NC4 will focus on the algorithmic role of neural circuits in controlling animal behavior. In particular, we will quantify the computational transformations effected by neural networks in higher-level cognitive regions of the brain and how these regions are integral to the closed-loop control of behavior. We will examine these circuits through an engineer’s lens, using the language of control theory and robotics to describe their computations, while respecting the vast difference in mechanisms between engineered and biological systems.

In particular, the initial focus of the lab will be spatial navigation. Robots and animals including humans can navigate their environment and perform tasks. Robotic algorithms frequently utilize a map-like representation of the world to solve and execute navigational tasks. In mammals, the hippocampal formation is the locus of a similar ‘cognitive map’. The high-level questions are:

  • What is the relationship between the structure of the map and the sensory inputs available to the animal, and how is this structure influenced by the task that the animal is being trained to perform?
  • How is the internal representation of the world, the cognitive map, being used to compute and perform navigational behaviors? Does the structure of the map facilitate this computation?

Using virtual reality, we will modulate multiple sensory inputs available to rodents, while performing electrophysiological recordings from large populations of neurons in the hippocampal formation. These experiments will be performed while the animals perform complex navigational challenges. The modulations being applied will be closed-loop, tied to the animal’s own behavioral or even neural responses. These recordings will be analyzed at the level of individual neural responses, local neural circuits, and larger circuits that span different brain regions. The goal is two-fold: (1) understand the relationship between the behavioral task and the topology of the cognitive representations, and (2) describe the transformation between cognitive representations (the neural ‘input’) and navigation (the behavioral ‘output’).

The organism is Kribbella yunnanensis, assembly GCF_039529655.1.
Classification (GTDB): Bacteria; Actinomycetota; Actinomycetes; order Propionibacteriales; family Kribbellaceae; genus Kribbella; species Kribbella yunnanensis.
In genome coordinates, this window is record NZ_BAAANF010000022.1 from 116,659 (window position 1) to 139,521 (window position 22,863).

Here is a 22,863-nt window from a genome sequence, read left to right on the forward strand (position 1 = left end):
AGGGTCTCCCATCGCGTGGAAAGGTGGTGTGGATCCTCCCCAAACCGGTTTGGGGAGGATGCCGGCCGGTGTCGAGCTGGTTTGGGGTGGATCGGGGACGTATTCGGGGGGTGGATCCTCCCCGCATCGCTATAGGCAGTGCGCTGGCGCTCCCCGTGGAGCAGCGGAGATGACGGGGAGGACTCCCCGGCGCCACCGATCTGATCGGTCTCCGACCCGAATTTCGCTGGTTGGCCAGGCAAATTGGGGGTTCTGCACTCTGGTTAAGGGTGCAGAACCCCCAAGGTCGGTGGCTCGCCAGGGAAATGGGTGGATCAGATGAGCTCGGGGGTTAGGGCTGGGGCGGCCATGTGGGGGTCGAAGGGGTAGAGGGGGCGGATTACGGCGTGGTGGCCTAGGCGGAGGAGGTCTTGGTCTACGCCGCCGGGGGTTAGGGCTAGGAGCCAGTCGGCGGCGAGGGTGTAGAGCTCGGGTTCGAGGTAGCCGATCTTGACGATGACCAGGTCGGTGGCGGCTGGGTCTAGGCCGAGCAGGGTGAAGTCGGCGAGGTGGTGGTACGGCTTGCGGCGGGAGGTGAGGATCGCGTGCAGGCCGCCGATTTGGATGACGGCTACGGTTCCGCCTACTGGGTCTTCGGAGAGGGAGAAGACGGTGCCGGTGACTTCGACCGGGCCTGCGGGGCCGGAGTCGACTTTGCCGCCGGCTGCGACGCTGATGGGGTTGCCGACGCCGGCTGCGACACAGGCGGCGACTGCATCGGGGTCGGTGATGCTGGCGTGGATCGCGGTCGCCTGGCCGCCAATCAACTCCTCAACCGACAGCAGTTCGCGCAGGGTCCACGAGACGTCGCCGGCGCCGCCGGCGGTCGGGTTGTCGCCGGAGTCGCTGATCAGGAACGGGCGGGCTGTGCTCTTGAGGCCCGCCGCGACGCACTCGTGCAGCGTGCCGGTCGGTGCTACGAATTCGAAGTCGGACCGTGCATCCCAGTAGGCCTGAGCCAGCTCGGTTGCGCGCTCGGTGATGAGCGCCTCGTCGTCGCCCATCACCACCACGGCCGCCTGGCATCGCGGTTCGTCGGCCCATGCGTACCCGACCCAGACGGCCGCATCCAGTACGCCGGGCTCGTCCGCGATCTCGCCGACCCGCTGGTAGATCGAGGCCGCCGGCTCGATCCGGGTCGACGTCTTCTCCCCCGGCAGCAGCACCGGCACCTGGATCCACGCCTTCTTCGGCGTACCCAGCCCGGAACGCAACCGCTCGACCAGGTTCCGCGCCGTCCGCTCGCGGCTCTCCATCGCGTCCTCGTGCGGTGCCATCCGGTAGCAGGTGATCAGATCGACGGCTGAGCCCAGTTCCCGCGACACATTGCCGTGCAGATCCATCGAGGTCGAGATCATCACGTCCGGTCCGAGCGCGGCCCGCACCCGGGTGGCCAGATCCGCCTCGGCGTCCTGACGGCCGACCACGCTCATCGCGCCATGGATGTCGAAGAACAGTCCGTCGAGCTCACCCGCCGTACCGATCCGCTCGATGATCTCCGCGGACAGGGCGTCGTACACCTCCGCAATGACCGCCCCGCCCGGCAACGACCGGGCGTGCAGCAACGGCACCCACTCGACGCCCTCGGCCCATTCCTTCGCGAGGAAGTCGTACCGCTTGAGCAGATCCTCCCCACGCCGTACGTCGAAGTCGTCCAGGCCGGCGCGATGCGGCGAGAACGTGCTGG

The brain is a feedback control system, with a plethora of hidden states both persistent and plastic. Higher-order representations in the brain are influenced by sensory inputs and task perception, but are driven primarily through persistent internal dynamics. It is the gradual and continuous perturbation of these neural dynamics through sensory modification which could yield the answer to their structure and function.

Quantifying the algorithmic basis of spatial navigation is a challenge that has implications well beyond understanding how a rat can find its food in a maze. Cognitive representations are integral to learning and memory, and the brain regions housing them are affected through neurodegenerative dementias such as Alzheimer’s and Huntington’s diseases. Understanding spatial navigation in rodents is key to understanding problem solving and memory in humans, and likely illuminates a path to early detection and better management of chronic degenerative disorders.